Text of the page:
Wednesday, November 23, 2016

About those phases of grief...

My phases have been interwoven and all over the place.  From the get-go my "Shock" was mixed with "Realization" and "Transition." I knew life as I knew it was over. Disbelief that it had actually happened was there; although I had predicted this would happen for years. As I say, it has been the worst "I told you so" of my life. Anguish, alarm, anxiety were all there BUT I knew I had a whole slew of things I had to do to be safe and survive. I never felt like I could sit and let the world just stop.

I felt helpless - so I attacked that with planning, with buying a security system, by getting my new locks done.  I felt separation anxiety so I tried to fill my time so that aloneness wouldn't overwhelm me. I allowed myself to cry and cry and cry some more. I still do. When I'm angry about it, I punch things that won't hurt, I kickbox and I yell. He is not coming back. That is a fact I recognized immediately, and no amount of stagnation in a wallowing stage will change that or actually make me feel any better. Starting a new job in the midst of this took a HUGE toll on my body. Between the stress of the death, of family situations, and the new job, I was emotionally frazzled and my blood pressure was up. I overbooked myself so I retreated. I made sure I drank hibiscus-based tea every day to lower my blood pressure and calm me.

Throughout every single part of this trauma, reality and transition have been a part. Insomnia and exhaustion gripped me hard, so I forced myself to conserve energy. I don't beat myself up if I am too tired to work out. I've learned to adjust so that my workouts are still a priority and that exhaustion doesn't prevent exercise from happening.  I've actively made a point of taking control of my life. There hasn't been a stage where I haven't taken a good hard look at what responsibility I could take to make it better.

I don't see anything "romantic" about remaining single, about wearing my grief like a badge. It better serves me as an undergarment - it is THERE. It is part of my wardrobe. It is important. However, it is not going to be the outfit that I present the world every day. There is a new Keith Urban song called "Blue Is Not Your Color." Blue isn't mine - it just isn't practical to live my life relishing pain. It doesn't mean I loved Pat any less. It doesn't mean I don't love him still. It means that I am alone now. I have a life that must be lived without him. Whether he died one month ago, four months ago or even if it is two years at some point. There is no time frame where I'm suddenly "allowed" to live. I'm alive NOW. I will be busy living in that now.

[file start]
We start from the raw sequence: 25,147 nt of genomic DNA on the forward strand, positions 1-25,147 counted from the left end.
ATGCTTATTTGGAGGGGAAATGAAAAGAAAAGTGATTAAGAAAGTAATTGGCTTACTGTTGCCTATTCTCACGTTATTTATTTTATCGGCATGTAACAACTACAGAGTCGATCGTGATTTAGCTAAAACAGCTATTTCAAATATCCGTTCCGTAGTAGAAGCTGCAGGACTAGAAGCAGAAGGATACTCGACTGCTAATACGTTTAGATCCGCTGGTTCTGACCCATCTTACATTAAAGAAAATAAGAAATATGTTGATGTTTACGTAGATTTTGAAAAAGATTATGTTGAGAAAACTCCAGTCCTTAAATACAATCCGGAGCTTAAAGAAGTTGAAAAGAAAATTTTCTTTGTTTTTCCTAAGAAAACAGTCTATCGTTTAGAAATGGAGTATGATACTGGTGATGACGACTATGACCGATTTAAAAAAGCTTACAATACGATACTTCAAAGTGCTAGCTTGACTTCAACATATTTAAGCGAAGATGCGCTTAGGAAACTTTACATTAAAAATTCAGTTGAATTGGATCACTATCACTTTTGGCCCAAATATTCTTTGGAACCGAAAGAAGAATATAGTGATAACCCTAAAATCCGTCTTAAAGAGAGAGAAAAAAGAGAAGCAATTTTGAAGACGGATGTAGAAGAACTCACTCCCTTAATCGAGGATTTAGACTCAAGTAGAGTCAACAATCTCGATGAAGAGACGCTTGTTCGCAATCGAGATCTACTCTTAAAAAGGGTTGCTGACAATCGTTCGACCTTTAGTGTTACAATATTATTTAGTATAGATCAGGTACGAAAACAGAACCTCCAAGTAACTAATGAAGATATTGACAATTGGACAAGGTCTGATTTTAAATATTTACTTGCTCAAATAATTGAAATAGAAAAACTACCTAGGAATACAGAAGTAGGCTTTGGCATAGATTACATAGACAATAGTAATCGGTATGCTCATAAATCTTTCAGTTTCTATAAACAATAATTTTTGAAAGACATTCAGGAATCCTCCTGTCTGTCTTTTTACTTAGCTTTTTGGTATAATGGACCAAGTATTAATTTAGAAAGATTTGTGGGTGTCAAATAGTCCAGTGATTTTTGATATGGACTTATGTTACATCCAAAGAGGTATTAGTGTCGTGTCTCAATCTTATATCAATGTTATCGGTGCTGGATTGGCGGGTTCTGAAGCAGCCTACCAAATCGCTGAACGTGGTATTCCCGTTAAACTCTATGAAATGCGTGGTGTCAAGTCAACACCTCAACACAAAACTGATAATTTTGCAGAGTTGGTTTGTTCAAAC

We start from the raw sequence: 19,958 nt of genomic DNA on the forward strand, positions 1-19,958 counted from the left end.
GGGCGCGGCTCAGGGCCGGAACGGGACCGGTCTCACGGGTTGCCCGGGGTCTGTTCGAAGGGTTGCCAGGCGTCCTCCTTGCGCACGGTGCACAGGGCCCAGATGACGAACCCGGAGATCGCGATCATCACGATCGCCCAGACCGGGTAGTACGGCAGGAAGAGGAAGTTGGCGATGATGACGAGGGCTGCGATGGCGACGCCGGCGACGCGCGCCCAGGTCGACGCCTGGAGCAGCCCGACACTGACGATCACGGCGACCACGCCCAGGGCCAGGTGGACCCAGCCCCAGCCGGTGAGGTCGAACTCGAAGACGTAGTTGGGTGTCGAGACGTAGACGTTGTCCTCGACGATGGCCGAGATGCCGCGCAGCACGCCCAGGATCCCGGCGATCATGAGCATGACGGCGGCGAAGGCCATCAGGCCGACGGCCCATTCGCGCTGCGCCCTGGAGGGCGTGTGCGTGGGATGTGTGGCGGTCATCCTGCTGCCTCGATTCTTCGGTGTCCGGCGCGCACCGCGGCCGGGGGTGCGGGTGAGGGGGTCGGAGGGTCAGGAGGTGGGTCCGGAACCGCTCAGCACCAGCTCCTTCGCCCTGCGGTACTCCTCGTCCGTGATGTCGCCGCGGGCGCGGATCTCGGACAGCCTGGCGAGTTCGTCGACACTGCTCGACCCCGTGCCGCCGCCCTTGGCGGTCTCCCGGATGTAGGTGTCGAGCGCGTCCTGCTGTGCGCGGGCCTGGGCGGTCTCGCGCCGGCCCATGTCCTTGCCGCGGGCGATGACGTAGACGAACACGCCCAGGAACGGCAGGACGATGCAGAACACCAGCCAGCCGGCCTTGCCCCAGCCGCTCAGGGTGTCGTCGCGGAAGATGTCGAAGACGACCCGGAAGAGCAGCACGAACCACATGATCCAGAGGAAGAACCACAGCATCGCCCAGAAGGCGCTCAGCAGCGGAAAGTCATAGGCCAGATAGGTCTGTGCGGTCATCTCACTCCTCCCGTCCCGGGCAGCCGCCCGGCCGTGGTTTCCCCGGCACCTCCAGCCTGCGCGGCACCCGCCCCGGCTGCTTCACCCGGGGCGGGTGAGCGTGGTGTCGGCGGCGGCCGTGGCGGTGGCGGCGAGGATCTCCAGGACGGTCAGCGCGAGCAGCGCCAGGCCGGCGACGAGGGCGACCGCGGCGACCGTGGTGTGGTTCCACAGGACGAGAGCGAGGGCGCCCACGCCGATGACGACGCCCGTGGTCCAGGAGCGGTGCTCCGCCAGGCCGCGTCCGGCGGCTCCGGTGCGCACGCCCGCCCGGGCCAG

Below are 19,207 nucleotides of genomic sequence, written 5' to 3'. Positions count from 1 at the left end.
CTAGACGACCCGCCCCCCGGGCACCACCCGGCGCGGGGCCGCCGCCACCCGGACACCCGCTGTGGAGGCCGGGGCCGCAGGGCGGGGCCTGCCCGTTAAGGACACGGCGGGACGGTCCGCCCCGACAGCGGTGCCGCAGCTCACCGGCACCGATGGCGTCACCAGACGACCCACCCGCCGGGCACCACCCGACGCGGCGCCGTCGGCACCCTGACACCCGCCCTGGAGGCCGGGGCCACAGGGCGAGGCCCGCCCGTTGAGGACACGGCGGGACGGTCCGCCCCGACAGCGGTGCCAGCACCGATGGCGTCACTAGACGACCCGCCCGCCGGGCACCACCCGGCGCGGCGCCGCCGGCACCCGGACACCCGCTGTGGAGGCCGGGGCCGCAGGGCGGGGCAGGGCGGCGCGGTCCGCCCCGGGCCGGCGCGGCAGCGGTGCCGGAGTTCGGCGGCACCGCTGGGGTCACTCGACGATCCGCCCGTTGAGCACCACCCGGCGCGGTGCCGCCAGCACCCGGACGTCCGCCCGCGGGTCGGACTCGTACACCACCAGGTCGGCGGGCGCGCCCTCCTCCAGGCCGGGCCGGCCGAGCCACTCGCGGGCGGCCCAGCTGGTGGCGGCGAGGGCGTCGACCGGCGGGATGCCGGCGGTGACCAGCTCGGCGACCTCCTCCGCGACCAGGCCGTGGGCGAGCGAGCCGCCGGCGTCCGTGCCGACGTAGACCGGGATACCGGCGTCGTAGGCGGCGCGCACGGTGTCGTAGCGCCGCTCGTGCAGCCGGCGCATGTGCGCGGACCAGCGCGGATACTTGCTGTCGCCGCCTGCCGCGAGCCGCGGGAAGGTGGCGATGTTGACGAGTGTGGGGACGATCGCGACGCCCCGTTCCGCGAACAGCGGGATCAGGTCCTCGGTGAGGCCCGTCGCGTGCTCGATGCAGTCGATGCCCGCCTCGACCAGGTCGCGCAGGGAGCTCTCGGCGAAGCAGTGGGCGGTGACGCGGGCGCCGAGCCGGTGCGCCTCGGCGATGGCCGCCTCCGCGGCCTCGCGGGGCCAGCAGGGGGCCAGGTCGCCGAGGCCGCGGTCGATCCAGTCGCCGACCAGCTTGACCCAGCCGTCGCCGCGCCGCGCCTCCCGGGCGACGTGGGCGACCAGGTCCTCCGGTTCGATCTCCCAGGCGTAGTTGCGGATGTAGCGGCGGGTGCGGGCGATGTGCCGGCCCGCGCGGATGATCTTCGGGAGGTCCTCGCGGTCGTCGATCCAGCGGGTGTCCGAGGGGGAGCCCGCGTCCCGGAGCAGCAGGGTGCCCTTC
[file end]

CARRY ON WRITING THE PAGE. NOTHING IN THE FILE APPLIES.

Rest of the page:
The following phases are courtesy of a paper by Brooke Brite.

Phase 1 - Shock. Physical symptoms of this phase include weeping, sleep disturbance, loss of
appetite, and weakened muscles. Insomnia may persist.  Characteristics typical in this phase include feelings of unreality, confusion, disbelief, helplessness, and alarm. The confusion in this stage is the result of the inability to conceive life without the deceased.

Phase 2 - Realization. The realization phase brings prolonged stress, separation anxiety, and
disappointments. Crying, feeling angry, guilty, abandoned, and fearful takes a toll on the body. Prolonged stress is unhealthy and may lead to health problems in this phase. As exhausting as grieving may be, it is far worse to suppress emotions as it takes even greater energy to do this. Separation anxiety, another characteristic of this stage and can cause severe pain

Phase 3 - Retreat.  This phase is most commonly characterized by withdrawal, despair, decreased social support, and feeling helpless or hopeless. Physical symptoms consist of an increased need for sleep, fatigue, weakness, and a lowered immune system. The body needs to slow down and
conserve all the energy that was exerted in phase two. By the time phase three is reached
the bereaved is near exhaustion.

Phase 4 - Transition. The characteristics of phase four are accepting responsibility, taking control of
one’s life, transition thinking, regained confidence and role changing. Physical symptoms
of phase four include heightened energy levels, stable sleeping patterns, a stronger
immune system and a sense of physical well-being.

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